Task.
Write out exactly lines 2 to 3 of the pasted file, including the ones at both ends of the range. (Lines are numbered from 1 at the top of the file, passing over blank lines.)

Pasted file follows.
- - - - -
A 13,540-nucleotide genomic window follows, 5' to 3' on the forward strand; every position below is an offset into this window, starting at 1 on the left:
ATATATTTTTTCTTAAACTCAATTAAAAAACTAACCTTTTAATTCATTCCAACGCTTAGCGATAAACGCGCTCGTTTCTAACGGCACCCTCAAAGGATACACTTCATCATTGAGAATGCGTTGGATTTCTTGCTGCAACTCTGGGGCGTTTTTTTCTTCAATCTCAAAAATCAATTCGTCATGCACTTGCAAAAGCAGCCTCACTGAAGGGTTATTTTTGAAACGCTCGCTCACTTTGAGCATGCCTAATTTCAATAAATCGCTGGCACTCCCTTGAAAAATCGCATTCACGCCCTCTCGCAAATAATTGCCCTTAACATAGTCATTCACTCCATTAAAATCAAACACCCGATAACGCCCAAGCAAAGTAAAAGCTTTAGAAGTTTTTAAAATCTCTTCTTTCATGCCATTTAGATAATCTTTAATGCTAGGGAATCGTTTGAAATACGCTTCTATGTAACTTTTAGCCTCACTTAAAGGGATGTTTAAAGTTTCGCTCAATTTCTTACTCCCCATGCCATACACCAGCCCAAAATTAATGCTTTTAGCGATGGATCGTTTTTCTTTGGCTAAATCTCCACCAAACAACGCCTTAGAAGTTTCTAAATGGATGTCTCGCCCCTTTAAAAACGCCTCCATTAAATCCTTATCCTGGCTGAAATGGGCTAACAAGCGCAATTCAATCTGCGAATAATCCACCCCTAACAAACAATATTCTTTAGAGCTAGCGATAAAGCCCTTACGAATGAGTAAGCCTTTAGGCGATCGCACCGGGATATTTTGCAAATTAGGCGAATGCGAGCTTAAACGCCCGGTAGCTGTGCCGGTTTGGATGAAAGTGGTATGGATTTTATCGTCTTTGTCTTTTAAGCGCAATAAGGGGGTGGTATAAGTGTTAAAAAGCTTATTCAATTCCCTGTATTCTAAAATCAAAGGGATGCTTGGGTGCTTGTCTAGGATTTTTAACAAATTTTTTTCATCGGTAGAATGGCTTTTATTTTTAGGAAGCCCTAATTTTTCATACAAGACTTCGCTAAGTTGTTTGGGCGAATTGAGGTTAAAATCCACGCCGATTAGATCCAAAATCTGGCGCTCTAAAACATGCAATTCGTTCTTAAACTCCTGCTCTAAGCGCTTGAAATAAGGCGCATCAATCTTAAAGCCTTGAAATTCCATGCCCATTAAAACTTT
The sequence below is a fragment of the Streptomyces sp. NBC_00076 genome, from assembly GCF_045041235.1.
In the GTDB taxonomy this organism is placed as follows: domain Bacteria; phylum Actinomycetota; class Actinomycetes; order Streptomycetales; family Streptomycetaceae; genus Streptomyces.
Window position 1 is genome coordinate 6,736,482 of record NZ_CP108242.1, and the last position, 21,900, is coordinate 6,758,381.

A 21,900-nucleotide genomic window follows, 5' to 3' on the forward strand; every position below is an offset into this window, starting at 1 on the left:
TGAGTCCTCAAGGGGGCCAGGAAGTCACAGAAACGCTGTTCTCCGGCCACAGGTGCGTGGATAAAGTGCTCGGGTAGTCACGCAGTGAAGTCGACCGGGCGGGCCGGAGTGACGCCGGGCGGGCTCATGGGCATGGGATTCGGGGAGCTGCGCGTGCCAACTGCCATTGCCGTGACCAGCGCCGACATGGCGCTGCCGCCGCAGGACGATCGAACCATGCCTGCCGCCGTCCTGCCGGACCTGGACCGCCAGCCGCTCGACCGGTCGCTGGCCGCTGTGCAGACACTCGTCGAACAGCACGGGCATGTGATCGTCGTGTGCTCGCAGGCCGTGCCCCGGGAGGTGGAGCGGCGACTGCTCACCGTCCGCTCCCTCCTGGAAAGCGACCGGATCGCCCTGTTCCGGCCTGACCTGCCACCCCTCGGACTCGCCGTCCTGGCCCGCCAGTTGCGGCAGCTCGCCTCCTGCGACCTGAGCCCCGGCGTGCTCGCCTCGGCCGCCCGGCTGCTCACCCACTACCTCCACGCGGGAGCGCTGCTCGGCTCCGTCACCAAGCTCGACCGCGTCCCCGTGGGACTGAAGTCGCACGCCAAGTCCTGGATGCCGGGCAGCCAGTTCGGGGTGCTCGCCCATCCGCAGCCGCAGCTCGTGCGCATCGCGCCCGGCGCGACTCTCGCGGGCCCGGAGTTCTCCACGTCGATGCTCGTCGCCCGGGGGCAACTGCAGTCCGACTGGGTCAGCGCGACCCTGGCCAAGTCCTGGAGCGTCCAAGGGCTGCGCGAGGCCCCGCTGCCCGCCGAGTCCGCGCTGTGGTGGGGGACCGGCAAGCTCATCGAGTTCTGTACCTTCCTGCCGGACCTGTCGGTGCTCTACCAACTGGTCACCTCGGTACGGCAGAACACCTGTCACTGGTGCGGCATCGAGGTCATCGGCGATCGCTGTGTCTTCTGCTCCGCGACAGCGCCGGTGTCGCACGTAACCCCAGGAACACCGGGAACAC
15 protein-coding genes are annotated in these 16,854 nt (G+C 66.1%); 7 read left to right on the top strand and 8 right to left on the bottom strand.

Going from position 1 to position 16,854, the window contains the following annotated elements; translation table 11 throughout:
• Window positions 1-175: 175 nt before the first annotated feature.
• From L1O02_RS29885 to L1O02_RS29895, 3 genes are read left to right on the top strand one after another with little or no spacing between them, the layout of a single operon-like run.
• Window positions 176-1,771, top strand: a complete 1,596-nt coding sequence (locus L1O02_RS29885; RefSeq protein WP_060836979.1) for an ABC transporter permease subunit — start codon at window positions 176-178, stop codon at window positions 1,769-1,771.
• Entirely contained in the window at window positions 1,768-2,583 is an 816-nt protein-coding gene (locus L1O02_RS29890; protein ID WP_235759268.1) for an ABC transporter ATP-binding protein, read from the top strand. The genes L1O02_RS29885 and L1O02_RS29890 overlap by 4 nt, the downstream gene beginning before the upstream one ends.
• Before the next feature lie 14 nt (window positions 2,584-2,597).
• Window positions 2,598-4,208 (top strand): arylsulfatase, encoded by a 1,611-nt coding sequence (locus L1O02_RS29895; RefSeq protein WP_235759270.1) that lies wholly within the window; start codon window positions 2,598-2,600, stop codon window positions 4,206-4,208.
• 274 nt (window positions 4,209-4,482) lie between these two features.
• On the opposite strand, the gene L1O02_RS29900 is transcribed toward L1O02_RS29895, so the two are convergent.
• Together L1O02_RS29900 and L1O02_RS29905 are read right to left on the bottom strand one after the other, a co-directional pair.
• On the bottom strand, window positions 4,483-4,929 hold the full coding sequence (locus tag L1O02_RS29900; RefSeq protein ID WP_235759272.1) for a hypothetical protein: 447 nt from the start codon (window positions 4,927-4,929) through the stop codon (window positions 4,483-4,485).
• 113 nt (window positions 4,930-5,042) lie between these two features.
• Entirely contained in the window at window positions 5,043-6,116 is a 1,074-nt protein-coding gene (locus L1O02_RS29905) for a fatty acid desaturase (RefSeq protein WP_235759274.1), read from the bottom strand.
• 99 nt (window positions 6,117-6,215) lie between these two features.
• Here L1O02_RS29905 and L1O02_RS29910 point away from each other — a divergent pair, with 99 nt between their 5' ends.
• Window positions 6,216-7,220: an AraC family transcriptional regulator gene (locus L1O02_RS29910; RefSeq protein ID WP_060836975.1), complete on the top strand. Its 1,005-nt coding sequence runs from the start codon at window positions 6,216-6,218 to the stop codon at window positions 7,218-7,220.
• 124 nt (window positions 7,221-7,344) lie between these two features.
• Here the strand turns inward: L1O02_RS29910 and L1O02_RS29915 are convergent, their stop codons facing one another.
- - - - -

ATATATTTTTTCTTAAACTCAATTAAAAAACTAACCTTTTAATTCATTCCAACGCTTAGCGATAAACGCGCTCGTTTCTAACGGCACCCTCAAAGGATACACTTCATCATTGAGAATGCGTTGGATTTCTTGCTGCAACTCTGGGGCGTTTTTTTCTTCAATCTCAAAAATCAATTCGTCATGCACTTGCAAAAGCAGCCTCACTGAAGGGTTATTTTTGAAACGCTCGCTCACTTTGAGCATGCCTAATTTCAATAAATCGCTGGCACTCCCTTGAAAAATCGCATTCACGCCCTCTCGCAAATAATTGCCCTTAACATAGTCATTCACTCCATTAAAATCAAACACCCGATAACGCCCAAGCAAAGTAAAAGCTTTAGAAGTTTTTAAAATCTCTTCTTTCATGCCATTTAGATAATCTTTAATGCTAGGGAATCGTTTGAAATACGCTTCTATGTAACTTTTAGCCTCACTTAAAGGGATGTTTAAAGTTTCGCTCAATTTCTTACTCCCCATGCCATACACCAGCCCAAAATTAATGCTTTTAGCGATGGATCGTTTTTCTTTGGCTAAATCTCCACCAAACAACGCCTTAGAAGTTTCTAAATGGATGTCTCGCCCCTTTAAAAACGCCTCCATTAAATCCTTATCCTGGCTGAAATGGGCTAACAAGCGCAATTCAATCTGCGAATAATCCACCCCTAACAAACAATATTCTTTAGAGCTAGCGATAAAGCCCTTACGAATGAGTAAGCCTTTAGGCGATCGCACCGGGATATTTTGCAAATTAGGCGAATGCGAGCTTAAACGCCCGGTAGCTGTGCCGGTTTGGATGAAAGTGGTATGGATTTTATCGTCTTTGTCTTTTAAGCGCAATAAGGGGGTGGTATAAGTGTTAAAAAGCTTATTCAATTCCCTGTATTCTAAAATCAAAGGGATGCTTGGGTGCTTGTCTAGGATTTTTAACAAATTTTTTTCATCGGTAGAATGGCTTTTATTTTTAGGAAGCCCTAATTTTTCATACAAGACTTCGCTAAGTTGTTTGGGCGAATTGAGGTTAAAATCCACGCCGATTAGATCCAAAATCTGGCGCTCTAAAACATGCAATTCGTTCTTAAACTCCTGCTCTAAGCGCTTGAAATAAGGCGCATCAATCTTAAAGCCTTGAAATTCCATGCCCATTAAAACTTT
The sequence below is a fragment of the Streptomyces sp. NBC_00076 genome, from assembly GCF_045041235.1.